Osmotic demyelination syndrome in a patient with slowly equalized severe hyponatremia – a case report
Introduction. Osmotic demyelination syndrome (ODS), or central pontine myelinolysis (CPM), is a complication of severe and prolonged hyponatremia, particularly when hyponatremia is corrected too rapidly. However, even slow correction of hyponatremia can result in ODS.
Aim. In this paper, we describe a patient who developed ODS following slow correction of hyponatremia.
Description of the case. This article describes a case of chronic hyponatremia occurring in the course of alcoholism. The patient was admitted in severe condition with extremely low sodium level. Electrolyte supplementation was carried out according to the European Renal Best Practice (ERBP) guidelines; however, there was a rapid increase in sodium level leading to the development of symptomatic osmotic demyelinating syndrome. Following several weeks of rehabilitation and supplementation of B vitamins, the patient’s condition gradually improved.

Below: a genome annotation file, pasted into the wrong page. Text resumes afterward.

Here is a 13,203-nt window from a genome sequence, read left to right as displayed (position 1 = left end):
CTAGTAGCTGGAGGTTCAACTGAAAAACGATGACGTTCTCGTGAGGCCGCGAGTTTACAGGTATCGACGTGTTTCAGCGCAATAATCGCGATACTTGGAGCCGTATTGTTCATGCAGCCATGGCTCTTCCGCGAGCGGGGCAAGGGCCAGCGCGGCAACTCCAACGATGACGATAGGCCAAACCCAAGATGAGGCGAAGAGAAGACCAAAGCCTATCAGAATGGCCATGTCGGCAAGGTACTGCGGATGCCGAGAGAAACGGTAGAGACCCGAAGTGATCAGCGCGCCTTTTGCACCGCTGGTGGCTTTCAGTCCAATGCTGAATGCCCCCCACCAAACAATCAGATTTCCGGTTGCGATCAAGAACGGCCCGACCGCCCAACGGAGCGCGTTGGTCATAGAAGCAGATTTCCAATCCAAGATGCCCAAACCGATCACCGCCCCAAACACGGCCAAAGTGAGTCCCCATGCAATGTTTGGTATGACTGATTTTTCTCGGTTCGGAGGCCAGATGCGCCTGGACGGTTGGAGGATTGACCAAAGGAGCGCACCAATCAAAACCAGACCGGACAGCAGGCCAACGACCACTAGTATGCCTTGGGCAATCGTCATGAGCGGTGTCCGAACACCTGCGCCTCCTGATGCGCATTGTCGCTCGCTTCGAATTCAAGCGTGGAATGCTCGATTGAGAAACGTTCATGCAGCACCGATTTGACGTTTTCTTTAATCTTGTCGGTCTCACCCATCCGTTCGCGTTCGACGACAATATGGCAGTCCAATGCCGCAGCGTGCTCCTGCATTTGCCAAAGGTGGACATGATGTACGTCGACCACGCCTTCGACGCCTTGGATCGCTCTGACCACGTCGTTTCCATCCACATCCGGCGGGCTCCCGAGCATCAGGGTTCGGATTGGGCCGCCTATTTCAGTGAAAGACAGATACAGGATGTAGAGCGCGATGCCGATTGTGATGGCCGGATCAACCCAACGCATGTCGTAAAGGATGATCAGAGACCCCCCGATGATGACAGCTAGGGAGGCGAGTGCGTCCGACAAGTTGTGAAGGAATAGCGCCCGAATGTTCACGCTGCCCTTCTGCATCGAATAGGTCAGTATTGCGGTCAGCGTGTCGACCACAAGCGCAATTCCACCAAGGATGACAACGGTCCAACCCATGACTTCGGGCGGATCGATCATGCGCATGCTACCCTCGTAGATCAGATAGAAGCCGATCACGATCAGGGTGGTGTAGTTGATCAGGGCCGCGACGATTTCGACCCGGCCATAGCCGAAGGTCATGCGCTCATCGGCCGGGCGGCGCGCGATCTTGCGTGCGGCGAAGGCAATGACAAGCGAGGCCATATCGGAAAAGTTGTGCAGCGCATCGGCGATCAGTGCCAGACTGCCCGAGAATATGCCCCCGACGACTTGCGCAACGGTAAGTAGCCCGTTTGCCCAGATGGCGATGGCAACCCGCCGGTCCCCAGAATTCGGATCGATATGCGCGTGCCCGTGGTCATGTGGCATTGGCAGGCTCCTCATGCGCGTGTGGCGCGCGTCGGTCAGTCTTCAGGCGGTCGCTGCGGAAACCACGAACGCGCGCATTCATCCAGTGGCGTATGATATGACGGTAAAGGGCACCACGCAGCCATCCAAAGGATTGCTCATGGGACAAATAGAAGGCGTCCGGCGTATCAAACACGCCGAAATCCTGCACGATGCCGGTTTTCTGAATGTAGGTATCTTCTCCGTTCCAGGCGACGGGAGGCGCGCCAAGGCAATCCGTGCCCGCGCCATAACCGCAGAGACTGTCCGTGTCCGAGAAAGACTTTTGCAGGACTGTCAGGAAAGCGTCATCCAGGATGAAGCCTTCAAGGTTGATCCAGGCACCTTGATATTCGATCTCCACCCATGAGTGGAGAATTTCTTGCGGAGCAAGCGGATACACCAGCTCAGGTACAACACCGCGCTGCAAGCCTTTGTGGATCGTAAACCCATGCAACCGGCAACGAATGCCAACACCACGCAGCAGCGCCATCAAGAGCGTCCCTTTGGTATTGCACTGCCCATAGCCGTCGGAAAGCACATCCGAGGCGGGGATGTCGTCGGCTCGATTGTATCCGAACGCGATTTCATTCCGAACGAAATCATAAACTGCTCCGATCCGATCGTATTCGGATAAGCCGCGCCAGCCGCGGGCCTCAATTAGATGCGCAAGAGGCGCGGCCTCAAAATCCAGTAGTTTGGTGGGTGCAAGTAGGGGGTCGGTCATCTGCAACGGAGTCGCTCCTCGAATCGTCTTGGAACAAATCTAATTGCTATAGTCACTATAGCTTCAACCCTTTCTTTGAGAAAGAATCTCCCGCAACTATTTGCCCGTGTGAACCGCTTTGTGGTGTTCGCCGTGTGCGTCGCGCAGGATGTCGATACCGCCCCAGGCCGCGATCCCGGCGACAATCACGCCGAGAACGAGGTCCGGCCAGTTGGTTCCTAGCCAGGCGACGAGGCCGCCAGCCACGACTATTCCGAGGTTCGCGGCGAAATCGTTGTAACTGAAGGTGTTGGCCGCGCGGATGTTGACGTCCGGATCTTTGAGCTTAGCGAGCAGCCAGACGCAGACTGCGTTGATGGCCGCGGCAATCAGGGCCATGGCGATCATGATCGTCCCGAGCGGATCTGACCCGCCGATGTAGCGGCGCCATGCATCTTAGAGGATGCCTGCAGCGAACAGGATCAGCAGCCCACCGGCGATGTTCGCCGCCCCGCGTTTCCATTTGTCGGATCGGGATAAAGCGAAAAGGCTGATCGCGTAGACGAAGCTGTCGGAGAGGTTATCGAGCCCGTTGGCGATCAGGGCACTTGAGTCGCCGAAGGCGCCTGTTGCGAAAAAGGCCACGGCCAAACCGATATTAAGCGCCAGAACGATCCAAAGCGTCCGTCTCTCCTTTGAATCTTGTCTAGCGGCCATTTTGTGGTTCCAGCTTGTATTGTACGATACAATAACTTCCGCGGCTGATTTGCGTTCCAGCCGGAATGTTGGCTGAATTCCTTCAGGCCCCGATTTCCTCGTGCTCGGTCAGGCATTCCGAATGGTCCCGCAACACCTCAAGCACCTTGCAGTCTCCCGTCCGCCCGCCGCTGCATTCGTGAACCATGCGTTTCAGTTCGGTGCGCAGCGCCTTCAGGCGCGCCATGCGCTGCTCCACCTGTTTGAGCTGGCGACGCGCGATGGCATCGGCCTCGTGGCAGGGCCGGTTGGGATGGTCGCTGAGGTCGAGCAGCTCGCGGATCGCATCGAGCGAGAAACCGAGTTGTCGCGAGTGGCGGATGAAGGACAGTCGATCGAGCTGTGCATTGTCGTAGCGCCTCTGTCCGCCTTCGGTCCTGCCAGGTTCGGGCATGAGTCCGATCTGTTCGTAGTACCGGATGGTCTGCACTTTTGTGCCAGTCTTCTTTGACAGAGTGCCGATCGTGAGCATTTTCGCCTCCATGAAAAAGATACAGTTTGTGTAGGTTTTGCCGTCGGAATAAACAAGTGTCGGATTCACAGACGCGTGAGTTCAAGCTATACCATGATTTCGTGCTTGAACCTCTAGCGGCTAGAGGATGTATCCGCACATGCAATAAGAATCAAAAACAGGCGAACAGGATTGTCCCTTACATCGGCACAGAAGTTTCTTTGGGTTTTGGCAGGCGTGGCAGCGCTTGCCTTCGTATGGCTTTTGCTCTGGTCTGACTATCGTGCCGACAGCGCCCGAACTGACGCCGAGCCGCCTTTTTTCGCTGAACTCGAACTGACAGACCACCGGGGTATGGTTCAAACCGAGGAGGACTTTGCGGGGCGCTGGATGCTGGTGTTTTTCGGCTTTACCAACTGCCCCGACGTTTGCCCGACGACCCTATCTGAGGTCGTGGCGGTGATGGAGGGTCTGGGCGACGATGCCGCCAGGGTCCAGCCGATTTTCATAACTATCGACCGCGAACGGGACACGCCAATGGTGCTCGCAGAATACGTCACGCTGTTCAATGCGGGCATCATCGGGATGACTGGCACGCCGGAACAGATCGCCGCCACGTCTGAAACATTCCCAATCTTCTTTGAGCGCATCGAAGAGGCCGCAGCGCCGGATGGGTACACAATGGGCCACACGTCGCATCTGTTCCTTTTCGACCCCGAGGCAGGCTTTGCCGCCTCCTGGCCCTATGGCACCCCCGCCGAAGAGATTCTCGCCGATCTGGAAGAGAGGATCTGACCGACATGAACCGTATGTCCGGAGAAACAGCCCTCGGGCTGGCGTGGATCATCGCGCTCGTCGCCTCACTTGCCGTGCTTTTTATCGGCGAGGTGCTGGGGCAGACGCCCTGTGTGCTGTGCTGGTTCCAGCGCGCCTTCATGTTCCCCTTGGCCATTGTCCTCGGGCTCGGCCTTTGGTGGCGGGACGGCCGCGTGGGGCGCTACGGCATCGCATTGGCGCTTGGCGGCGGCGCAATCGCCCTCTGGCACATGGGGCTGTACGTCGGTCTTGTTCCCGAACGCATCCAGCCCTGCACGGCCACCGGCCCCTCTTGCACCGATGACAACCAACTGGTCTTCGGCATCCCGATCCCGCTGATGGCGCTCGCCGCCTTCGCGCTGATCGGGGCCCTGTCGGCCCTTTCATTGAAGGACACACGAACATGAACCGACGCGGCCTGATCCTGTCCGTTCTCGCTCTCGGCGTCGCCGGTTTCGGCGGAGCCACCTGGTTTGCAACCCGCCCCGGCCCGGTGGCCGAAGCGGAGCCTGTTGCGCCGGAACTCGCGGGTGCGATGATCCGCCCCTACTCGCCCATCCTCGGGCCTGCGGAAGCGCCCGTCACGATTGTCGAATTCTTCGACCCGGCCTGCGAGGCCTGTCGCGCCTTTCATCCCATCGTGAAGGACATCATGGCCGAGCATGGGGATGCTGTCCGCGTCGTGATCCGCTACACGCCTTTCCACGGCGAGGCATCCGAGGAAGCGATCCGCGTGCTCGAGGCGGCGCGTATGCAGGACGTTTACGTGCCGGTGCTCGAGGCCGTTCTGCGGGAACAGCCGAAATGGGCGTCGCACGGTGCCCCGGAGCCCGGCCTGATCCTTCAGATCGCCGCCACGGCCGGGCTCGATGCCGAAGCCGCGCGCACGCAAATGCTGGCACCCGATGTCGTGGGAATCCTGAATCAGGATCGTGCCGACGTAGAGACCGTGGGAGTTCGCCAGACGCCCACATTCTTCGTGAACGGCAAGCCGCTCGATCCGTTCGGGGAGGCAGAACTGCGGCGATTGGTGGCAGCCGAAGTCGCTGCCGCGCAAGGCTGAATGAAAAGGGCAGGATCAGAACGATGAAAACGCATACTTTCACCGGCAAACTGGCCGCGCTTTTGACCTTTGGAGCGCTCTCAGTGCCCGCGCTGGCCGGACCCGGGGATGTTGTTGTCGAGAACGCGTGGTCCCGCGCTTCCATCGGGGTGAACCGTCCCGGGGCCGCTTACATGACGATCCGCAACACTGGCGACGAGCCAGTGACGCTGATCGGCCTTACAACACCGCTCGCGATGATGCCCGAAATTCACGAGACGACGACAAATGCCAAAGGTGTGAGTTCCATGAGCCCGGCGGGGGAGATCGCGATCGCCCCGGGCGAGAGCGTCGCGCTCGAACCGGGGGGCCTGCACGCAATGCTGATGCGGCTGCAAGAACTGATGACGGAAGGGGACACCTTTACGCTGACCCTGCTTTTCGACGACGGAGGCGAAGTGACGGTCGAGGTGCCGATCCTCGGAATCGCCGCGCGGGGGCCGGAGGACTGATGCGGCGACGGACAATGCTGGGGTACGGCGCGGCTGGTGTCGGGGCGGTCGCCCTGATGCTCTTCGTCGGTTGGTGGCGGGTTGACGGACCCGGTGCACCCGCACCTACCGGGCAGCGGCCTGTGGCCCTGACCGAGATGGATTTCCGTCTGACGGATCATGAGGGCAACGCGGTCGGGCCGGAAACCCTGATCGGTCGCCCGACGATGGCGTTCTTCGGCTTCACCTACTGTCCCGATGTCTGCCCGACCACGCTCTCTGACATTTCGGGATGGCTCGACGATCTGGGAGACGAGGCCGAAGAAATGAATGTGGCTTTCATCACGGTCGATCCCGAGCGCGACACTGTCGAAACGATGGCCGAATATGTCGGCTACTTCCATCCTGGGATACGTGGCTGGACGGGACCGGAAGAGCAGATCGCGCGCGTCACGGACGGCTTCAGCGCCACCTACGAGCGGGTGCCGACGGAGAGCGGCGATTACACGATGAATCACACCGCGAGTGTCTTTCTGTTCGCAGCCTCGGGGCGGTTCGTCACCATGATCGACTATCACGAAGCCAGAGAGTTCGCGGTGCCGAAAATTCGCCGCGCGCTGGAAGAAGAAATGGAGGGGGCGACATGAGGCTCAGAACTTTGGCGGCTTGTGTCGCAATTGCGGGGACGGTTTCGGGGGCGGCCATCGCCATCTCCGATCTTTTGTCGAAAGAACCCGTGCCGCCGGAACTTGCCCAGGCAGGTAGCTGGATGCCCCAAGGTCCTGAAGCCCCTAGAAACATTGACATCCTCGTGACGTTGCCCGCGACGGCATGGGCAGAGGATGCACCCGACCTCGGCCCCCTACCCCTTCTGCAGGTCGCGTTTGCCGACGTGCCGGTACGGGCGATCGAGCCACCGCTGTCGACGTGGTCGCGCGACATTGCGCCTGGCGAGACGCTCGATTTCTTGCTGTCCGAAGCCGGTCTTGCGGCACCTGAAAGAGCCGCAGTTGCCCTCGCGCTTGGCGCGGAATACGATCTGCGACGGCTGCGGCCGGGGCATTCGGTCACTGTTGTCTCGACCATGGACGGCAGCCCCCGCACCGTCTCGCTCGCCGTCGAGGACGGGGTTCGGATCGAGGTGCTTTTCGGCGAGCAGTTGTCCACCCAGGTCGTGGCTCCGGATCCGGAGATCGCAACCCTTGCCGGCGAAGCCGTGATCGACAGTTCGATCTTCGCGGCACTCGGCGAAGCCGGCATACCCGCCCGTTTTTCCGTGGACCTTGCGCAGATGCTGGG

Conclusion. Sodium deficiency should be equilibrated very carefully, especially in patients with chronic hyponatremia in the course of alcoholism. Even small doses of sodium administered in accordance with the guidelines in chronic hyponatremia can cause a rapid increase in serum sodium level resulting in osmotic demyelination syndrome.